What do you think makes your company stand out? Can you share a story?

Wix helps employees in a way I’ve never seen any other company do. From providing support for a family funeral to temporarily relocating employees and their families in the case of geographic turmoil, it goes above and beyond what I expect an employer to do.

As a manager at Wix, it means that I have more tools at my disposal. For example, one of my team members had a tough time dealing with stress at work and at home. After speaking with my HR business partner (HRBP) I asked for funding to send him to a few neuro-linguistic programming (NLP) sessions to help him develop solutions to manage his stress. My HRBP went the extra mile and helped him find a specialist in this area to provide a long-term solution.

Are you working on any exciting new projects now? How do you think that will help people?

I volunteer for Reversim Summit, a nonprofit tech conference, and we’re currently organizing our next event, which will be our biggest one yet. As part of this volunteer work, I take part in choosing the content and speakers, and then mentor them until they are ready to hit the stage. We spend time fine-tuning their messaging and working on their content delivery. This is especially important when dealing with first-time speakers or underrepresented people.

What advice would you give to other female leaders to help their team to thrive?

Start viewing accountability differently. You’ve probably gotten used to being the one doing the job, but now you are accountable in a different way. Your job is to make sure the thing gets done, not necessarily to be the person who does it. Delegating doesn’t make you any less of a contributor to the success of the company or team; it’s a chance to teach and mentor.

What advice would you give to other female leaders about the best way to manage a large team?

When you’re managing a team whose members are purely technical, you have to make communication a priority. I find that assigning a point person on your team for each client works wonders. These point people are similar to account managers; they are your client’s communication line and will be the voice of the client to you and the team. By doing this, you establish other official communication lines (in addition to yourself), test for managerial abilities, and enable your team members to take initiative. Because those point people get unfiltered context directly from the client, it’s easier for them to take initiative and solve problems on their own. Of course, all this goes hand-in-hand with keeping the team aligned with one another and the greater company goals.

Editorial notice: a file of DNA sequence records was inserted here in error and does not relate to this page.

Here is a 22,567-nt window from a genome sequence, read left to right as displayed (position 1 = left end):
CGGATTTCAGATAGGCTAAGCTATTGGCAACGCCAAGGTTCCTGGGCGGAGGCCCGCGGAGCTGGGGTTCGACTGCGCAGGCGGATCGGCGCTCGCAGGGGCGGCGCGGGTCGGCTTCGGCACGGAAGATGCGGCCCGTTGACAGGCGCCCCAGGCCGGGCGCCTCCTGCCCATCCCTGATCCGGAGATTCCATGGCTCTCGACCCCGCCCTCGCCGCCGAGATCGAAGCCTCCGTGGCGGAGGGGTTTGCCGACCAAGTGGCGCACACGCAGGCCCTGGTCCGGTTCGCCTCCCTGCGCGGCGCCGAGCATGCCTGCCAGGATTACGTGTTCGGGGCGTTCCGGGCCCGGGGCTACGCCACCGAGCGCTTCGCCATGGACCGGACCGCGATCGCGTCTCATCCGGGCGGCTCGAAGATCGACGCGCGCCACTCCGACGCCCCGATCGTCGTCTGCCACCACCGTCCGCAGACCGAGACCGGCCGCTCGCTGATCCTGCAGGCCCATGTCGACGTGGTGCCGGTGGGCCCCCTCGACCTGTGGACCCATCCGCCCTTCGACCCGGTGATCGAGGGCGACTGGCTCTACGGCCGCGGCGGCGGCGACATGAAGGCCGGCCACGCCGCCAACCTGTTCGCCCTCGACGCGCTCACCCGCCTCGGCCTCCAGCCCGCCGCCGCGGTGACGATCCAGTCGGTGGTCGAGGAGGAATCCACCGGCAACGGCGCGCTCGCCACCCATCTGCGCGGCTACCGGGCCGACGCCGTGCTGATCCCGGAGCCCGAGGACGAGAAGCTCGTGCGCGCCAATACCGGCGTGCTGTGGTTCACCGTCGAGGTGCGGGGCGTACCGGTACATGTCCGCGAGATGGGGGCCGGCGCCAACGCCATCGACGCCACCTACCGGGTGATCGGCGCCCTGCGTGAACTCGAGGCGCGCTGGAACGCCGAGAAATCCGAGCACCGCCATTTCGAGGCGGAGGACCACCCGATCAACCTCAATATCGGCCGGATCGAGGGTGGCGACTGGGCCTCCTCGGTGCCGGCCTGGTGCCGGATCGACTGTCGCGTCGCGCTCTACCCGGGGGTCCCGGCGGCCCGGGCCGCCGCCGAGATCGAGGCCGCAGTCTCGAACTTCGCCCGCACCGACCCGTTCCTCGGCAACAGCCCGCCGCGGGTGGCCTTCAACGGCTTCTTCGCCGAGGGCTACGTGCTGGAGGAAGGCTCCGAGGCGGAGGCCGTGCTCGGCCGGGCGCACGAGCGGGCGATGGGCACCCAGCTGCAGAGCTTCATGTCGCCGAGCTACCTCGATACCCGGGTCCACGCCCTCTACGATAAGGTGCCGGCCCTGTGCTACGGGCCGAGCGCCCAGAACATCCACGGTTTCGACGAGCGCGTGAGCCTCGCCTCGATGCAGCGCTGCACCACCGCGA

None of us are able to achieve success without some help along the way. Is there a particular person who you are grateful towards who helped get you to where you are? Can you share a story about that?

There’s a saying, “the most important decision of your career is who you marry” and that’s definitely true for me. On the professional side, my husband is a huge advocate of mine, and pushes me to speak at conferences and become more involved within my field. It isn’t just about developing my self-confidence as a professional but it’s about him helping me manage my time. We share the responsibilities at home and with our children. This extends to when I have business meetings, events or speaking opportunities — he supports me by making it easier for me to take on these meetings.

How have you used your success to bring goodness to the world?

I co-run a program called “Navigating the Workplace” in “Baot,” the largest Israeli community of women in R&D. We discuss workplace politics and how to navigate difficult situations to our advantage. I’ve been co-running this program for the past two years, and we have had three cycles thus far. In our last cycle we ran two groups consecutively: one for R&D managers, which I co-led, and another for tech leads. A cycle usually includes both juniors and seniors in their respective roles, who bring in a diverse set of challenges and viewpoints to discuss.

Taking on the role of a manager can be a lonely endeavor; many managers like myself find it beneficial to have a supportive peer group. Moreover, as a manager, most of your relationships are about you helping your counterpart, so you hardly ever have time to focus on your needs. Women who attended this program got promotions and better quarterly reviews, as a result of their understanding of how to navigate the business world and its politics. These members support each other and develop close friendships on top of the expected networking.